Soon these mer begin seeking these emotions. Anything to break the creeping ennui of their meaningless lives. Isolation, nihilistic thoughts, and self-harm are early signs of this mental degredation. This phenomenon is disturbingly common after a house war, but thankfully one’s kin will intervene and counsel these sick mer. In other cases, they simply disappear, vanishing in the dark of night.

 

If they’re ever seen again, they are broken husks of mer, wild-eyed vessel’s for Sithis’s entropic rage. They retain enough sanity to spare their kinfolk, but nothing else is spared from their perverse desires and murderous intent. Autopsies suggest physiological changes to a reaver's body, including increased muscle-density and some form of dementia. How and why this happens is unknown.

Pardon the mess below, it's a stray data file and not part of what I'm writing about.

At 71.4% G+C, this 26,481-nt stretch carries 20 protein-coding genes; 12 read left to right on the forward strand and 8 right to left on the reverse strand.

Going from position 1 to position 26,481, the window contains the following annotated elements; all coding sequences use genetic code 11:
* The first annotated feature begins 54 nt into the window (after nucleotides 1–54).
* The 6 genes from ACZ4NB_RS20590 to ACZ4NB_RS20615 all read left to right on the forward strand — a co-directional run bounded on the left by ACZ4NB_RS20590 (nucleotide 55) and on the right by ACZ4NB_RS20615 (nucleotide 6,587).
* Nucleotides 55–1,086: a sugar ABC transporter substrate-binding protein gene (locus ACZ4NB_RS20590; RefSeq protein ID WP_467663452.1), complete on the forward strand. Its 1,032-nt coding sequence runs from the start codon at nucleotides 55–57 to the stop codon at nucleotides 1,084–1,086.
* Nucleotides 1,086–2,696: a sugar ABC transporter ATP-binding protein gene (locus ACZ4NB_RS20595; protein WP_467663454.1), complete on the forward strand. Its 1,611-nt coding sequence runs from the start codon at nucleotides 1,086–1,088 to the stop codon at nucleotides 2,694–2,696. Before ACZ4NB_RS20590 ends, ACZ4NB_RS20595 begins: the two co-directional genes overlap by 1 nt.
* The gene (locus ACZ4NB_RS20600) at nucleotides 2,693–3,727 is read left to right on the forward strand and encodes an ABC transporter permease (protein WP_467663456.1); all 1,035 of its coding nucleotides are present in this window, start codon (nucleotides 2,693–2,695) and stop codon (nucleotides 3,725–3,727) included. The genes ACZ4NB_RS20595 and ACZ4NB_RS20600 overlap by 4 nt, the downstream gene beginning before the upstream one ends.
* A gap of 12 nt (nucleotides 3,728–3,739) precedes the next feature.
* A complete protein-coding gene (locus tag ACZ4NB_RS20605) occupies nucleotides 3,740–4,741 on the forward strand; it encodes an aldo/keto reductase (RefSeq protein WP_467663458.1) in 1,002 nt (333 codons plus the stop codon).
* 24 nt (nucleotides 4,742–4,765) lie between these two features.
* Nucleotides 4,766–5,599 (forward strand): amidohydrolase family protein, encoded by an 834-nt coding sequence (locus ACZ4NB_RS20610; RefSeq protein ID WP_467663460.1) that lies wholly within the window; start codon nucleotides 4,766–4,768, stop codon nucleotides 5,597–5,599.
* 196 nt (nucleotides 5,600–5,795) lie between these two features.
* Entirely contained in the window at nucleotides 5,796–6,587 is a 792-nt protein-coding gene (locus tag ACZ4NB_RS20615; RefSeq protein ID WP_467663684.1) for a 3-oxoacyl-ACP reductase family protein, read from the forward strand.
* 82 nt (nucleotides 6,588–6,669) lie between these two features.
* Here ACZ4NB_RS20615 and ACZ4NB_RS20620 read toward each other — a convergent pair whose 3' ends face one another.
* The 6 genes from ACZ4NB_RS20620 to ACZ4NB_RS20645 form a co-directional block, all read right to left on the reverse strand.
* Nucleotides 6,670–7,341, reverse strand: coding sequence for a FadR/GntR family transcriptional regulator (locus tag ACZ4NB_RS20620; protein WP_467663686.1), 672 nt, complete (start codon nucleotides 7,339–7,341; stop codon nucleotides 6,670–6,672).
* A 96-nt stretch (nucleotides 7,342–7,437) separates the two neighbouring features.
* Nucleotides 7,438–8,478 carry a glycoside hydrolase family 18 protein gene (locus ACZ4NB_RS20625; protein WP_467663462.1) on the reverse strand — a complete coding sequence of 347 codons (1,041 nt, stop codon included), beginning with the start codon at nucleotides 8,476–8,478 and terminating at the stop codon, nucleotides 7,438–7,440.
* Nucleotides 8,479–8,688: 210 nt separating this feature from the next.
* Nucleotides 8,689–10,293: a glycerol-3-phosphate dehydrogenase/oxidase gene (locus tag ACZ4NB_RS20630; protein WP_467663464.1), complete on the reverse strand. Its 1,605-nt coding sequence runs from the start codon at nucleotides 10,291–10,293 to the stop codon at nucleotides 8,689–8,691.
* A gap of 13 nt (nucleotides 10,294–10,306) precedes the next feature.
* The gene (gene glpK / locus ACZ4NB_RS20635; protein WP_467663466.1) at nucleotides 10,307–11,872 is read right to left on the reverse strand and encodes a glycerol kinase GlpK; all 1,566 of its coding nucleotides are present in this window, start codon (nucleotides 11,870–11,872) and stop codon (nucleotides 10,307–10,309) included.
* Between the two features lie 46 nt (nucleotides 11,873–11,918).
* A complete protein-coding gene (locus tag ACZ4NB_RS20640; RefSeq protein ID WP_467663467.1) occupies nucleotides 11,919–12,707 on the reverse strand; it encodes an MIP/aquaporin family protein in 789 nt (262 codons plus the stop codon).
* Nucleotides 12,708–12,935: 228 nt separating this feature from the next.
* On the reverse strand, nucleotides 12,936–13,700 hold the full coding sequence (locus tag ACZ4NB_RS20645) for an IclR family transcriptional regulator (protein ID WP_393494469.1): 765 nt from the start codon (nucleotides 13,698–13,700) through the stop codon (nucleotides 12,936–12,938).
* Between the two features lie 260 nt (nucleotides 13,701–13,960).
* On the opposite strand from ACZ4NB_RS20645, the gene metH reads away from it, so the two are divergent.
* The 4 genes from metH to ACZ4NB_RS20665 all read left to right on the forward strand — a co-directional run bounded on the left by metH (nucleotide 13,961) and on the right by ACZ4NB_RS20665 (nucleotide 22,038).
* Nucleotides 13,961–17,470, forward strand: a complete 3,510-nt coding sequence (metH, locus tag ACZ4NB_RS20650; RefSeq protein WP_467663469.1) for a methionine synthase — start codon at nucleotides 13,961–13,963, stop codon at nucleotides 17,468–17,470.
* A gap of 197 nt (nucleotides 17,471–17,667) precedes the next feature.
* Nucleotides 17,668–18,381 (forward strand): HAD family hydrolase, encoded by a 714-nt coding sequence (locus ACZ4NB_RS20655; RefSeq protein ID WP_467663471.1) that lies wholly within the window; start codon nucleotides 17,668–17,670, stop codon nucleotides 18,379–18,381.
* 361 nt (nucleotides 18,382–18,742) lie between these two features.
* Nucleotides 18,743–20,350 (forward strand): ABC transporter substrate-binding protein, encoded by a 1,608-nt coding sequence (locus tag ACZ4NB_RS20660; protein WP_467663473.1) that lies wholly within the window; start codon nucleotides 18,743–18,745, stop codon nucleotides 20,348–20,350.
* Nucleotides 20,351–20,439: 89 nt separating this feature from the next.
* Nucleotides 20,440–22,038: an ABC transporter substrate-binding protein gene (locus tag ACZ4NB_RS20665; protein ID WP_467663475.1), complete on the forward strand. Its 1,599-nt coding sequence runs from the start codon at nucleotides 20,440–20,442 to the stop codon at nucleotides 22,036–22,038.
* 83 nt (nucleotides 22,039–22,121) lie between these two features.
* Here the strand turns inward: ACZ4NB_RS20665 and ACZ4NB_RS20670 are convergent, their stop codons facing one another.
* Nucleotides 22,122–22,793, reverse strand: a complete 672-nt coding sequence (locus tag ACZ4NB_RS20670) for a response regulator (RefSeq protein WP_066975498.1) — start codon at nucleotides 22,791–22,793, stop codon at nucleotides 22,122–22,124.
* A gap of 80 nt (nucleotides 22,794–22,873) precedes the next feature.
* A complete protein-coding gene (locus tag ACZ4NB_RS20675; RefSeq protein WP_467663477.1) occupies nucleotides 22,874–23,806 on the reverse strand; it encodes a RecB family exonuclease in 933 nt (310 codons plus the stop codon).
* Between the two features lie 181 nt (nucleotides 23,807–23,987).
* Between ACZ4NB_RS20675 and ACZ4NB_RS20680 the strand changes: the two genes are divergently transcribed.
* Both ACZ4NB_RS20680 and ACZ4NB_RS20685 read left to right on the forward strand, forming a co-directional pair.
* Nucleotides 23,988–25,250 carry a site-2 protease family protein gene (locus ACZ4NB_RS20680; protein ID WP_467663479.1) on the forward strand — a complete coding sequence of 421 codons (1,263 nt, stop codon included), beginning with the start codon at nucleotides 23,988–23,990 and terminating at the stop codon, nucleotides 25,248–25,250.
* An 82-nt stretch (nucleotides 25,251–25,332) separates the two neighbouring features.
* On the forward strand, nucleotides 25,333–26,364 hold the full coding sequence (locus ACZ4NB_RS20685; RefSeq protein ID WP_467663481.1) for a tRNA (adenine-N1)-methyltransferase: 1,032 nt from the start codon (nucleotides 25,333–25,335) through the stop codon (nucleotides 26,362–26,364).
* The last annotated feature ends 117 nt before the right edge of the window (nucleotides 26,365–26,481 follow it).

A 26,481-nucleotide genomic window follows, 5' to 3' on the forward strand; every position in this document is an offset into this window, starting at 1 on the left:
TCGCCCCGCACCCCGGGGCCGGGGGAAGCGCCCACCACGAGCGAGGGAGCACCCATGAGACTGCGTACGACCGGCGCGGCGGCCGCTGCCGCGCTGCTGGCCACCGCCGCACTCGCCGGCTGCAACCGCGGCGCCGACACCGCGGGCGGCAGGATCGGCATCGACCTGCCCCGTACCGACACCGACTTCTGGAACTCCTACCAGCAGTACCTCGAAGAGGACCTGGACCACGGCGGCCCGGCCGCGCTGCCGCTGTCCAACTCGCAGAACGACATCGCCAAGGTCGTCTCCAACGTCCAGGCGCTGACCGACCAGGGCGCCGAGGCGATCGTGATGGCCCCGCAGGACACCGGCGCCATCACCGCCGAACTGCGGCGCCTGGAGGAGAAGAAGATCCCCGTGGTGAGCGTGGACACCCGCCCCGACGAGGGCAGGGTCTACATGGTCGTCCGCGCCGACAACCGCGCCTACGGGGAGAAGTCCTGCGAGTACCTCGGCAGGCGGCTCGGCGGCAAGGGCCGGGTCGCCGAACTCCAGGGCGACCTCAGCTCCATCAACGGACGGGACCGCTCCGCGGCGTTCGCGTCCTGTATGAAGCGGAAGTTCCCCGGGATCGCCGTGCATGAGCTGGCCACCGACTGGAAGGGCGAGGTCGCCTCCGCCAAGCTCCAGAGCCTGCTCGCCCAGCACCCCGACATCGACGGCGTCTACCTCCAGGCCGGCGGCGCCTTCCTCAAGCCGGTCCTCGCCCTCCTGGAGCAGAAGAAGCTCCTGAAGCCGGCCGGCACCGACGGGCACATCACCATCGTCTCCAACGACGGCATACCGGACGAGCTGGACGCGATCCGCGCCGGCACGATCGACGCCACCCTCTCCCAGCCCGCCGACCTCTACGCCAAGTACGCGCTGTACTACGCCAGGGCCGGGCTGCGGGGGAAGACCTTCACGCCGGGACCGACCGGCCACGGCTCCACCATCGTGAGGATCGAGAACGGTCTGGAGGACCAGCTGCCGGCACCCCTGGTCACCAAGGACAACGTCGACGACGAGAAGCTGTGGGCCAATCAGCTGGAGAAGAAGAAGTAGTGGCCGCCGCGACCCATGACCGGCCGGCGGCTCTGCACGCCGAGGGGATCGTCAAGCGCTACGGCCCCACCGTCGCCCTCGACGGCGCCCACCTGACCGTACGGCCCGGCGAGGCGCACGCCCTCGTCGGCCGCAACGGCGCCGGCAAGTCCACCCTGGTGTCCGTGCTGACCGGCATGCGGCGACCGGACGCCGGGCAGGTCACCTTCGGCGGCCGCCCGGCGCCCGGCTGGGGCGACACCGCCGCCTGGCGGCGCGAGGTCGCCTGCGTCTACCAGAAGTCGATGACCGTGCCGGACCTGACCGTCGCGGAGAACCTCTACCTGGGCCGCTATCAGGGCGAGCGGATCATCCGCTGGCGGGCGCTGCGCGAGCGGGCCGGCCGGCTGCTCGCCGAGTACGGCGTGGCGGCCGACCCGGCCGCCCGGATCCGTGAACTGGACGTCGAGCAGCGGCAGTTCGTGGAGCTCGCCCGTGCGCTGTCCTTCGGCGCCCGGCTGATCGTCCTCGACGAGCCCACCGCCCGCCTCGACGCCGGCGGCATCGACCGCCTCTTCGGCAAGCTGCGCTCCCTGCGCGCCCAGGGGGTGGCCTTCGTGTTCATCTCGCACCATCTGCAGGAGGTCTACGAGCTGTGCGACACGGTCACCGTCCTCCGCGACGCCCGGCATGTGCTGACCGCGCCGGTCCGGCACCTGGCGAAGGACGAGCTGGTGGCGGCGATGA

Reavers seek to debase themselves, to shock and horrify their increasingly desensitized minds. In this way, they quickly spiral into moral, spiritual, and eventually physical self-destruction.

 

Revears are almost unheard of in lands controlled by Battlereeves. These regions are highly militarized, with strict curfews and dictated schedules for Workers. Because they feel dedicated to a tangible cause (the defense of their kin), and have little time to philosophize, there's simply no opportunity for reavers to develop. Many fringe Youth tongs like The Thalmor see this as proof that a united, organized, militant society is the best way forward”

 

I see Altmer society as a textbook example of Maslow’s hierarchy. On one hand, the people’s basic needs are met, but this only serves to create new needs that are harder to satisfy. The stage has already been set for a massive societal shift / collapse as a result of their decadence and spiritual emptiness. The numidium is the catalyst that finally sets this apocalyptic upheaval in motion.